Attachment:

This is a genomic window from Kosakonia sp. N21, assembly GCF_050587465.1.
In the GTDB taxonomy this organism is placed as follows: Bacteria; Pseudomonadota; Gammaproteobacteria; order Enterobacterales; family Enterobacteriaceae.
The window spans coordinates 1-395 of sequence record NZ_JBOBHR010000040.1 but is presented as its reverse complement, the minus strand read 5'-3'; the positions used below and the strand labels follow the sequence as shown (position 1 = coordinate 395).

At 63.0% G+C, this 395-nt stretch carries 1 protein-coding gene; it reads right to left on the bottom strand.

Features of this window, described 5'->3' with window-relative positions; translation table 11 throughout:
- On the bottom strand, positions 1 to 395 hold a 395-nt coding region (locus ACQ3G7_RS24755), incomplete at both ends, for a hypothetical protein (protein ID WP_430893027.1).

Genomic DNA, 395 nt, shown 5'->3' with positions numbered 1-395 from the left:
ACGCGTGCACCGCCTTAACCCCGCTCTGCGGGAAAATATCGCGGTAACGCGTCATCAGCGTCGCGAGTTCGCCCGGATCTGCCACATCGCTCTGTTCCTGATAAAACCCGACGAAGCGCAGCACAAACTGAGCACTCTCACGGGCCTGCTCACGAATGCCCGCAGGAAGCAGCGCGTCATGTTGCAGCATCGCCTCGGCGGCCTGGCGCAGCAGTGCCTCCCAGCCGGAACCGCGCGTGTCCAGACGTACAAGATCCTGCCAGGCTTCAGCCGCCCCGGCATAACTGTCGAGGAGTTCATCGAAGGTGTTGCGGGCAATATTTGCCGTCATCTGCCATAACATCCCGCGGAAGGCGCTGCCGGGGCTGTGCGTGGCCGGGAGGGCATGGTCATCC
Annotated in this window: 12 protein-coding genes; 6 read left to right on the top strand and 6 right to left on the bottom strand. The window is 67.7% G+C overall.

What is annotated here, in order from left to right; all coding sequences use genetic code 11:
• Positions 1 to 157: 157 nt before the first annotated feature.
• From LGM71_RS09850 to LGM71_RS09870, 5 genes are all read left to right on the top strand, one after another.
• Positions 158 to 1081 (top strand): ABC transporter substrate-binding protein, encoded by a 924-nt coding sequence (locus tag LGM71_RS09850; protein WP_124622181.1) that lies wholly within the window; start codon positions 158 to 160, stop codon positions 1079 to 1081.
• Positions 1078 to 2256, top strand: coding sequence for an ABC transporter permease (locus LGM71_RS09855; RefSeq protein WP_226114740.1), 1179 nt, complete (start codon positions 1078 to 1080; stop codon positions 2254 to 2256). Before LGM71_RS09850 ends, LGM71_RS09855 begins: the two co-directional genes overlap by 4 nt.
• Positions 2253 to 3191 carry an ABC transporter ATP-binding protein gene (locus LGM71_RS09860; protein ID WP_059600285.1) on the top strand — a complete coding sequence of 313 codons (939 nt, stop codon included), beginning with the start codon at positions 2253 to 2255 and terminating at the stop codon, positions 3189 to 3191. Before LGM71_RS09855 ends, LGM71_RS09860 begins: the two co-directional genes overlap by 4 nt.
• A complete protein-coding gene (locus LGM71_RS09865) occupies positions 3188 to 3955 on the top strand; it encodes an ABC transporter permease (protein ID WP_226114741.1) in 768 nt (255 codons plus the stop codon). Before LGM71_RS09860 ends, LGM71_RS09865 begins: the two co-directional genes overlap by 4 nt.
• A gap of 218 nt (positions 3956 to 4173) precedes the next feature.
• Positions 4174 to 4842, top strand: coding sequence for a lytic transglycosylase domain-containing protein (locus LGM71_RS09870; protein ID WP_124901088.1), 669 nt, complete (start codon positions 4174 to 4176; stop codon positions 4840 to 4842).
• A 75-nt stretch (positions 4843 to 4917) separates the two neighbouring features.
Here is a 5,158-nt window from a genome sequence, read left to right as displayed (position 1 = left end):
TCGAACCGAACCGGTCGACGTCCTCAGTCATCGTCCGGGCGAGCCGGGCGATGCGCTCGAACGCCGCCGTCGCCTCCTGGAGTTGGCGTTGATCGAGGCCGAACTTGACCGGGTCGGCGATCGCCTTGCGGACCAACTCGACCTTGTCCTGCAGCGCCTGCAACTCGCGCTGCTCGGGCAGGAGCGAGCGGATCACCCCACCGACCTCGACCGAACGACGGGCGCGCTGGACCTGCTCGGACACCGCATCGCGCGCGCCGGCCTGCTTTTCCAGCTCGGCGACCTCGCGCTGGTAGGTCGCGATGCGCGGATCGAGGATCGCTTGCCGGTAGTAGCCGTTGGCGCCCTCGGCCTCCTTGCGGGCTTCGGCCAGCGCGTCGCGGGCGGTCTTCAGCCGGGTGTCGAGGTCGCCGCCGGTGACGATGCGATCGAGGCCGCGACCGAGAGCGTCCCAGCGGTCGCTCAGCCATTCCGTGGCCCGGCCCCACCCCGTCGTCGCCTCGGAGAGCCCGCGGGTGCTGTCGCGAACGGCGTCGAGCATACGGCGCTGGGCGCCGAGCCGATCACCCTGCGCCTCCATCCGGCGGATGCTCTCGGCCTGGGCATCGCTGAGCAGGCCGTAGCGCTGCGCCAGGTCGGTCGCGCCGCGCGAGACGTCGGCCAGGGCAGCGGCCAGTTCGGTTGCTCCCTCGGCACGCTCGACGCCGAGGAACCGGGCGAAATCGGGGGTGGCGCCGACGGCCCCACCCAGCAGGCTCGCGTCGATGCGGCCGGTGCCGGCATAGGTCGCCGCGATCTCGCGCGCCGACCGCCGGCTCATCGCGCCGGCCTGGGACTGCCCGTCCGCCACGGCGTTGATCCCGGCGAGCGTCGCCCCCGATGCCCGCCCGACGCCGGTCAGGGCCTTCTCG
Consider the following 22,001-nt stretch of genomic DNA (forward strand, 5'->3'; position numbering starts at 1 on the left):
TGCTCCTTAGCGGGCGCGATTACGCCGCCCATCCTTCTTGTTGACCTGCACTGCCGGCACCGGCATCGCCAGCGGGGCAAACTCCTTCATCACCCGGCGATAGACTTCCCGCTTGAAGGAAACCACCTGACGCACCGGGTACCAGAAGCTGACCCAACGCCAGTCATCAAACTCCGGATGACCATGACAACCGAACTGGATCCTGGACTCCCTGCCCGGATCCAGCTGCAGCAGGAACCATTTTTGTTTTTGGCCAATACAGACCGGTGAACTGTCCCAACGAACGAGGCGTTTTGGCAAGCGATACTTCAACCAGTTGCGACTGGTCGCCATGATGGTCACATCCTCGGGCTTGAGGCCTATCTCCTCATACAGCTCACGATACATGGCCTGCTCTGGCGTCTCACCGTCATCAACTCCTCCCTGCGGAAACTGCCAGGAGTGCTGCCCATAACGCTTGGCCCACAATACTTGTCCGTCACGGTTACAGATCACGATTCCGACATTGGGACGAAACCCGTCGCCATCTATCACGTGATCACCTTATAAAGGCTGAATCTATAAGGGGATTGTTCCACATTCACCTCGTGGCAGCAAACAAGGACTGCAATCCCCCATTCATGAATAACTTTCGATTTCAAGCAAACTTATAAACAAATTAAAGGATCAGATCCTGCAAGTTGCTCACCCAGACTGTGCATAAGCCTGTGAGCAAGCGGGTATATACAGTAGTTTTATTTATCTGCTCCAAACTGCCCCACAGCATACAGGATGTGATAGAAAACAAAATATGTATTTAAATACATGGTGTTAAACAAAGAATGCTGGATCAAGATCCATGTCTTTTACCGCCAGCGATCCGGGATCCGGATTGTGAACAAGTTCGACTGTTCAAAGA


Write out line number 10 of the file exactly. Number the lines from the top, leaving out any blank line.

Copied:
What is annotated here, in order from left to right; all coding sequences use genetic code 11: